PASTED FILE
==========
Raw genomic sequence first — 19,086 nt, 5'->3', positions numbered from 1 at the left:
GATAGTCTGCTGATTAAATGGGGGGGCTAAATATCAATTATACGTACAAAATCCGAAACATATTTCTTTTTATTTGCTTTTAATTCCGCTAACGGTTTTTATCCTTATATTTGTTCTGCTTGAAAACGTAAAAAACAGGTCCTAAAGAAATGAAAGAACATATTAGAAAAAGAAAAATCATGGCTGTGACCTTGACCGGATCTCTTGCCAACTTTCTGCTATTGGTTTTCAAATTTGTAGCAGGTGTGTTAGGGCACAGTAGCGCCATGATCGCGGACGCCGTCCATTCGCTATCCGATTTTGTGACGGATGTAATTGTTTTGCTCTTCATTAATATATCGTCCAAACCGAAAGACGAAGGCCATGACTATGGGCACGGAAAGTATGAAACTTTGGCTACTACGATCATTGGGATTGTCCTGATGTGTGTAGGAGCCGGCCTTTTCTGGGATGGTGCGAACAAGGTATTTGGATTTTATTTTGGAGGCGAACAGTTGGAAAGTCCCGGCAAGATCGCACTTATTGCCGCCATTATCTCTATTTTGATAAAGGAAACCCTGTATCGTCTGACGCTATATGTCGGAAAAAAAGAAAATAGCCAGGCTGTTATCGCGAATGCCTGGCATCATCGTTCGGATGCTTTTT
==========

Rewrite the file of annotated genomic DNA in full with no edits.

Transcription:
Raw genomic sequence first — 19,086 nt, 5'->3', positions numbered from 1 at the left:
GATAGTCTGCTGATTAAATGGGGGGGCTAAATATCAATTATACGTACAAAATCCGAAACATATTTCTTTTTATTTGCTTTTAATTCCGCTAACGGTTTTTATCCTTATATTTGTTCTGCTTGAAAACGTAAAAAACAGGTCCTAAAGAAATGAAAGAACATATTAGAAAAAGAAAAATCATGGCTGTGACCTTGACCGGATCTCTTGCCAACTTTCTGCTATTGGTTTTCAAATTTGTAGCAGGTGTGTTAGGGCACAGTAGCGCCATGATCGCGGACGCCGTCCATTCGCTATCCGATTTTGTGACGGATGTAATTGTTTTGCTCTTCATTAATATATCGTCCAAACCGAAAGACGAAGGCCATGACTATGGGCACGGAAAGTATGAAACTTTGGCTACTACGATCATTGGGATTGTCCTGATGTGTGTAGGAGCCGGCCTTTTCTGGGATGGTGCGAACAAGGTATTTGGATTTTATTTTGGAGGCGAACAGTTGGAAAGTCCCGGCAAGATCGCACTTATTGCCGCCATTATCTCTATTTTGATAAAGGAAACCCTGTATCGTCTGACGCTATATGTCGGAAAAAAAGAAAATAGCCAGGCTGTTATCGCGAATGCCTGGCATCATCGTTCGGATGCTTTTT